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Recent times have witnessed a manifold rise in people’s mental health awareness. Owing to easier access to information, we are gradually overcoming the taboo and stigma associated with mental illnesses and supporting their discussion in the public sphere.
The ramifications of ignoring a mental health disorder are now being understood, and mental disorders have started to receive as much attention as physical ones.
Schizophrenia is a mental illness a lot of us have a fair idea about, mainly due to its representation in psychological thrillers.
Irrespective of its status in pop culture, we should not forget that schizophrenia and every other schizophrenia spectrum disorders are serious mental illnesses that can hurt the patient’s life.
So how much do we know about schizophrenia? What are its symptoms? Is schizophrenia a personality disorder? How does one develop schizophrenia? Moreover, how much of what we know about this mental illness is true?
Well, we researched for you and found the answers to these questions. Here’s an overview with all the legit information you need to know to understand this mental illness better.
1. What is Schizophrenia?
First things first. What exactly is schizophrenia? Schizophrenia is a psychotic disorder that affects people’s ability to interpret reality.
Psychotic symptoms like hallucinations and delusions are common among patients with schizophrenia and other mental illnesses like schizoaffective disorder.
A psychotic episode as such, more often than not, affects brain function and behavioral abilities and the severe symptoms become unmanageable and debilitating in the long run without proper treatment.
It might also lead to a schizophrenic phenotype, which can be defined as a chronic form of psychosis.
According to the American Psychiatric Association’s Diagnostic and Statistical Manual, this disorder needs proper diagnosis by mental health professionals and treatment using antipsychotic medications.
Such a psychotic disorder, if wrongly diagnosed, can take a more severe form and have catastrophic consequences.
While schizophrenia is a chronic illness, schizophreniform is a shorter illness that can last anywhere between one and six months.
The symptoms are similar to schizophrenia, and this disorder also adversely impacts one’s ability to perceive reality for what it is.
Schizophreniform is more common among the younger population, ages 18 to mid-30s. Men are believed to have this disorder at a younger age than women.
This disorder increases the risk factor of psychotic illnesses, and more than half of the people suffering from schizophreniform develop chronic schizophrenia.
As it is more common among the young population, motivation difficulties caused by this disorder might lead to depression and suicidal thoughts.
An individual suffering from these disorders experiences symptoms of both psychotic and mood disorders. It might either take a bipolar form or a depressive form.
While individual suffering from bipolar schizoaffective disorder oscillates between episodes of mania and depression, the depressive form only involves periods of major depression. These symptoms are seen alongside the psychotic ones.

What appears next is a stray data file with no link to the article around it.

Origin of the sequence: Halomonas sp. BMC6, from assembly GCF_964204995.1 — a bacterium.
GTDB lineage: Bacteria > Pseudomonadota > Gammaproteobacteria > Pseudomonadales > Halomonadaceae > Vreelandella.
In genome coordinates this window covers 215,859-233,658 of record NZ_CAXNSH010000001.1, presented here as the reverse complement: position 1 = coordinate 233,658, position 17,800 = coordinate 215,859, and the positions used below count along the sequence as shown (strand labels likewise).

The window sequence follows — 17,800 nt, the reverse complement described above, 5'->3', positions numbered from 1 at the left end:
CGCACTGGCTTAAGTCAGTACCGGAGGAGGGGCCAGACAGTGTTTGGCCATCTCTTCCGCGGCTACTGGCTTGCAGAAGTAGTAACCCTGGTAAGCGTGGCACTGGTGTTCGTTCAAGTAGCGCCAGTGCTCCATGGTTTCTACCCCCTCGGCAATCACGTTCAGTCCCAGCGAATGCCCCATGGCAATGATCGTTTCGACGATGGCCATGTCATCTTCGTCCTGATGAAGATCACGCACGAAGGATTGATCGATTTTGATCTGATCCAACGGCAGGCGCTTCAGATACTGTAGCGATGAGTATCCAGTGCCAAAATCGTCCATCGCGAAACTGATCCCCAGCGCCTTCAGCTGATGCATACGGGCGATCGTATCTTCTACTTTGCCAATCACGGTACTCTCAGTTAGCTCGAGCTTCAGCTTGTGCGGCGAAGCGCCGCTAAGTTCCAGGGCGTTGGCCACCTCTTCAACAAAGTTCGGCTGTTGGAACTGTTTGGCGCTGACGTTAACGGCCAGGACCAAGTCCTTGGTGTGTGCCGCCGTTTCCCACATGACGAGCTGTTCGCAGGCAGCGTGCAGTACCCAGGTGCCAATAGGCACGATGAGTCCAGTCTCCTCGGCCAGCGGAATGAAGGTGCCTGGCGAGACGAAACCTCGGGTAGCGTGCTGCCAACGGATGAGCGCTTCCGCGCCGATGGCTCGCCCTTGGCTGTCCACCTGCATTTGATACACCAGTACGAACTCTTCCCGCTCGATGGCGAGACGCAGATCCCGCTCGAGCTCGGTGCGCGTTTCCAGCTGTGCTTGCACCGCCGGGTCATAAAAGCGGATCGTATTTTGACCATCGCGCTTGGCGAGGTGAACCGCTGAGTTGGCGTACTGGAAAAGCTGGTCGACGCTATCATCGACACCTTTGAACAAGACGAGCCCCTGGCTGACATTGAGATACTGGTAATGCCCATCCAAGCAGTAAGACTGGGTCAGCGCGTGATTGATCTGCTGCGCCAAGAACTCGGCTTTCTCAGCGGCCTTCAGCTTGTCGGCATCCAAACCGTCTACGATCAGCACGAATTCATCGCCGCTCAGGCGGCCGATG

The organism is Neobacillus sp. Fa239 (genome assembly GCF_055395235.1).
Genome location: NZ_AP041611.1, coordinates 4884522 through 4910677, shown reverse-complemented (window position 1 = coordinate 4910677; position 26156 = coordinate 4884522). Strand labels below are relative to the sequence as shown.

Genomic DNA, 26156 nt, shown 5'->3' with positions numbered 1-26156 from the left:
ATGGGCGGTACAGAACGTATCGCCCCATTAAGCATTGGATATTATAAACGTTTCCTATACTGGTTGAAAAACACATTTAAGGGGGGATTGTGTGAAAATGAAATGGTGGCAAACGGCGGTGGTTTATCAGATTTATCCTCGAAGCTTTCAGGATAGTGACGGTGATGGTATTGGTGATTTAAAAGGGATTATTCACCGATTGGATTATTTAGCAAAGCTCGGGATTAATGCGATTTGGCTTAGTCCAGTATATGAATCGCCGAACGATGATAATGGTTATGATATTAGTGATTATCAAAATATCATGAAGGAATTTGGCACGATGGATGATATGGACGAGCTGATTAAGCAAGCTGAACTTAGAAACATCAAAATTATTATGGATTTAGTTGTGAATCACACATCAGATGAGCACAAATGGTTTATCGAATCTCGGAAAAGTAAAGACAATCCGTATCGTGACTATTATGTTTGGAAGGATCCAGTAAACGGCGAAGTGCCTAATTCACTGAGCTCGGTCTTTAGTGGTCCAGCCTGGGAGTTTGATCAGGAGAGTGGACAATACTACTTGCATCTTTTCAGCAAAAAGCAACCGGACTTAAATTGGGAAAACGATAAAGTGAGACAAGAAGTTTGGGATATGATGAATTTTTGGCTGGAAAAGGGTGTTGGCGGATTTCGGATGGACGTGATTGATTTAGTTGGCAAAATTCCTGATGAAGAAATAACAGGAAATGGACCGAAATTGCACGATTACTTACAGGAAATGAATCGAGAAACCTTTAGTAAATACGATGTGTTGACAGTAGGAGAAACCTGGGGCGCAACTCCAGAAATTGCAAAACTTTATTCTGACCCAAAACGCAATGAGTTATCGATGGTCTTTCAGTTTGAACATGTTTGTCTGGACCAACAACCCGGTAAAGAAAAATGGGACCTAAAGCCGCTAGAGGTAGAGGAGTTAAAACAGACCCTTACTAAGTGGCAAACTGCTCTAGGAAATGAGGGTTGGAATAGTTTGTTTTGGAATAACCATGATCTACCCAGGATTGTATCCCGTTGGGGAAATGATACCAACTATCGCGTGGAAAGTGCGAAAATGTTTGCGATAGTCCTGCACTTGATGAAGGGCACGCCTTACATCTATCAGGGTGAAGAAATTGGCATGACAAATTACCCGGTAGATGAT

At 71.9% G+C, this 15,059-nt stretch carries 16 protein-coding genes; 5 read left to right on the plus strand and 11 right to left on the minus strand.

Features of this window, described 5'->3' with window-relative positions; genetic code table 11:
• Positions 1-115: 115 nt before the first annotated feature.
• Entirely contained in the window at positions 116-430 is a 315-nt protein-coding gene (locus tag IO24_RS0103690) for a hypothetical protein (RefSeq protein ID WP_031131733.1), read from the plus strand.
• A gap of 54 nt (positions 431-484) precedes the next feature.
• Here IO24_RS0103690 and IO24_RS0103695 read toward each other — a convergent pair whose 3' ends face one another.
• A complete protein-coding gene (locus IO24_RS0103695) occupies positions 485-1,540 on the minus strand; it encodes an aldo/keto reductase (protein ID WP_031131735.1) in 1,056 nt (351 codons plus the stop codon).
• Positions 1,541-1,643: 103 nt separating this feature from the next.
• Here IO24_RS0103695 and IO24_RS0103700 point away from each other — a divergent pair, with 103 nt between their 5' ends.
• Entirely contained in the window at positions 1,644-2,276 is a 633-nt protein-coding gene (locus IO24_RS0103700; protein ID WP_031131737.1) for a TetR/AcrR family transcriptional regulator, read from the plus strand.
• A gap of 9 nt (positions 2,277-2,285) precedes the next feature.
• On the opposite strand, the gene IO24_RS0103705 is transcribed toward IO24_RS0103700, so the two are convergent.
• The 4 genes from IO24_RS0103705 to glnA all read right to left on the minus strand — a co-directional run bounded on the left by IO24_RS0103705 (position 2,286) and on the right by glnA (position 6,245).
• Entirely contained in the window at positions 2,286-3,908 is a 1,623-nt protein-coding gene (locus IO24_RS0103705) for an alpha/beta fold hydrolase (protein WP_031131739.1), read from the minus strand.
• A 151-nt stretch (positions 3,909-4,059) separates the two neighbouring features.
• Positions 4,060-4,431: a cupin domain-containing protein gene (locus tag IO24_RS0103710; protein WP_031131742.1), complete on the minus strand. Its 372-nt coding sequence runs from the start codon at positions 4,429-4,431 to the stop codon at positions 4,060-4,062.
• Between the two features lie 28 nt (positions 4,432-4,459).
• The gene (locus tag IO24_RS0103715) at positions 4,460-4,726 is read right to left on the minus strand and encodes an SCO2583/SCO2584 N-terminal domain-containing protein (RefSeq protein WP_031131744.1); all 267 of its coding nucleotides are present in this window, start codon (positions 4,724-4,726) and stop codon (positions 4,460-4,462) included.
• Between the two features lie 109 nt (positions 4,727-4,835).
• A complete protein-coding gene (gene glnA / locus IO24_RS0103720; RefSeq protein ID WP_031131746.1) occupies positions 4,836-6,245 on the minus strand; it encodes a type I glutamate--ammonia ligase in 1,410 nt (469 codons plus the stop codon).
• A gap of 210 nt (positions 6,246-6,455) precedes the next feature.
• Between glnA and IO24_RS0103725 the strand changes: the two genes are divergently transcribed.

Most of the psychotic symptoms are similar to those of schizophrenia, like hallucinations, delusions, disorganized speech, episodes of mania with sudden bursts of energy, and difficulty carrying out daily tasks and personal care.
2. How does one Develop Schizophrenia?
Generally, the cause behind a physical disorder can be clearly understood and explained by professionals. However, this might not always be the case with a mental health disorder.
Schizophrenia can be caused by a combination of genetic and environmental factors. While genetics and brain structure might be risk factors, environmental agents act as the trigger that flares up the disorder.
According to studies, the neurological cause behind this mental health illness might be an imbalance between dopamine and serotonin neurotransmitters.
3. Schizophrenia Symptoms
Being a psychotic disorder, schizophrenia symptoms have to be managed with proper antipsychotic medication. They can adversely affect the daily routine of the patient and those around them if not tended to.
Delusions, hallucinations, disorganized speech, and severe anxiety are common psychotic symptoms associated with schizophrenia. These symptoms are common in almost psychotic episodes faced by schizophrenic people.
Hold up, don’t let the name confuse you. Positive symptoms do not imply that they would make your life better in any way.
These are the class of symptoms that cause additional changes in one’s behavior and exhibit a distorted thinking ability.
Delusions (false beliefs about the world around them), paranoia, and visual and auditory hallucinations fall under this category. These are some things a patient with schizophrenia experiences that are absent before.
Apart from this, disorganized symptoms are also an inherent part of schizophrenia. The false beliefs held by schizophrenic people cause distorted thinking patterns.